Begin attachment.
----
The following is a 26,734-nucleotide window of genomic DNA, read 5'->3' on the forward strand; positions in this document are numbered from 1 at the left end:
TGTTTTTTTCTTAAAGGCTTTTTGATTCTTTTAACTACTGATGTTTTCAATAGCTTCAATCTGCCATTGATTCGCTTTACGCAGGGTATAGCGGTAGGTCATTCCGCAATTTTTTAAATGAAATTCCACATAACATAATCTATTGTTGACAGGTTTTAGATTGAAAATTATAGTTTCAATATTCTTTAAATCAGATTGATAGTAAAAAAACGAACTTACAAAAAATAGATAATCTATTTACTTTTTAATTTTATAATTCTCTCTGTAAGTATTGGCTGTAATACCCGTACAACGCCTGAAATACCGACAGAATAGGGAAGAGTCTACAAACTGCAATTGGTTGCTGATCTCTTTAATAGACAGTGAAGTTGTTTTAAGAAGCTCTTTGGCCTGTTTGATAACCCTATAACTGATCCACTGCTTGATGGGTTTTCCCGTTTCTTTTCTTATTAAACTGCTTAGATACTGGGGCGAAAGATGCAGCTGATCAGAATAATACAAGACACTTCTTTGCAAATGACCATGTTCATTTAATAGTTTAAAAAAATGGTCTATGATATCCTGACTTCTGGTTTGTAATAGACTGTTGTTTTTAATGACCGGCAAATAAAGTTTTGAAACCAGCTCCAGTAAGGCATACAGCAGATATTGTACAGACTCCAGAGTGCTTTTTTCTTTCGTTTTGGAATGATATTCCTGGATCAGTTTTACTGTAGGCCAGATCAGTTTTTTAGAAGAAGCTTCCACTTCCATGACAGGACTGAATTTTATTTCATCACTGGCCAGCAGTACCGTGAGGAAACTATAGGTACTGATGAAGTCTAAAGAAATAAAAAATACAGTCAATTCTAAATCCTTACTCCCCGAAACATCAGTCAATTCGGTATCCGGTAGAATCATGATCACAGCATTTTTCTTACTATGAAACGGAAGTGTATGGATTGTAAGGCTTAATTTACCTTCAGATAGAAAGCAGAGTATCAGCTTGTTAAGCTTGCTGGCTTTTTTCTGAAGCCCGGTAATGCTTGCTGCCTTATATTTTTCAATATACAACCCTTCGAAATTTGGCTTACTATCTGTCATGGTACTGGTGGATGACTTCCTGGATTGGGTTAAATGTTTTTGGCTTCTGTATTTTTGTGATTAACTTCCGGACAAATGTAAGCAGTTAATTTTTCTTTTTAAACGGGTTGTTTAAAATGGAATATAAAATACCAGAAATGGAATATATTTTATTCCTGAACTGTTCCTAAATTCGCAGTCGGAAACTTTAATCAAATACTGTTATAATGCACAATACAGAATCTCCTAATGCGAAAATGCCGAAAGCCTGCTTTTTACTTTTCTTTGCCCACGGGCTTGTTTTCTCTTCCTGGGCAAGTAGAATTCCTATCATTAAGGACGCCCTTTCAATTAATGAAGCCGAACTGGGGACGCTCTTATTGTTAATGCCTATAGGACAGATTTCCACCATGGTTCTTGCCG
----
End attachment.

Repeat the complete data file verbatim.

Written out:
The following is a 26,734-nucleotide window of genomic DNA, read 5'->3' on the forward strand; positions in this document are numbered from 1 at the left end:
TGTTTTTTTCTTAAAGGCTTTTTGATTCTTTTAACTACTGATGTTTTCAATAGCTTCAATCTGCCATTGATTCGCTTTACGCAGGGTATAGCGGTAGGTCATTCCGCAATTTTTTAAATGAAATTCCACATAACATAATCTATTGTTGACAGGTTTTAGATTGAAAATTATAGTTTCAATATTCTTTAAATCAGATTGATAGTAAAAAAACGAACTTACAAAAAATAGATAATCTATTTACTTTTTAATTTTATAATTCTCTCTGTAAGTATTGGCTGTAATACCCGTACAACGCCTGAAATACCGACAGAATAGGGAAGAGTCTACAAACTGCAATTGGTTGCTGATCTCTTTAATAGACAGTGAAGTTGTTTTAAGAAGCTCTTTGGCCTGTTTGATAACCCTATAACTGATCCACTGCTTGATGGGTTTTCCCGTTTCTTTTCTTATTAAACTGCTTAGATACTGGGGCGAAAGATGCAGCTGATCAGAATAATACAAGACACTTCTTTGCAAATGACCATGTTCATTTAATAGTTTAAAAAAATGGTCTATGATATCCTGACTTCTGGTTTGTAATAGACTGTTGTTTTTAATGACCGGCAAATAAAGTTTTGAAACCAGCTCCAGTAAGGCATACAGCAGATATTGTACAGACTCCAGAGTGCTTTTTTCTTTCGTTTTGGAATGATATTCCTGGATCAGTTTTACTGTAGGCCAGATCAGTTTTTTAGAAGAAGCTTCCACTTCCATGACAGGACTGAATTTTATTTCATCACTGGCCAGCAGTACCGTGAGGAAACTATAGGTACTGATGAAGTCTAAAGAAATAAAAAATACAGTCAATTCTAAATCCTTACTCCCCGAAACATCAGTCAATTCGGTATCCGGTAGAATCATGATCACAGCATTTTTCTTACTATGAAACGGAAGTGTATGGATTGTAAGGCTTAATTTACCTTCAGATAGAAAGCAGAGTATCAGCTTGTTAAGCTTGCTGGCTTTTTTCTGAAGCCCGGTAATGCTTGCTGCCTTATATTTTTCAATATACAACCCTTCGAAATTTGGCTTACTATCTGTCATGGTACTGGTGGATGACTTCCTGGATTGGGTTAAATGTTTTTGGCTTCTGTATTTTTGTGATTAACTTCCGGACAAATGTAAGCAGTTAATTTTTCTTTTTAAACGGGTTGTTTAAAATGGAATATAAAATACCAGAAATGGAATATATTTTATTCCTGAACTGTTCCTAAATTCGCAGTCGGAAACTTTAATCAAATACTGTTATAATGCACAATACAGAATCTCCTAATGCGAAAATGCCGAAAGCCTGCTTTTTACTTTTCTTTGCCCACGGGCTTGTTTTCTCTTCCTGGGCAAGTAGAATTCCTATCATTAAGGACGCCCTTTCAATTAATGAAGCCGAACTGGGGACGCTCTTATTGTTAATGCCTATAGGACAGATTTCCACCATGGTTCTTGCCG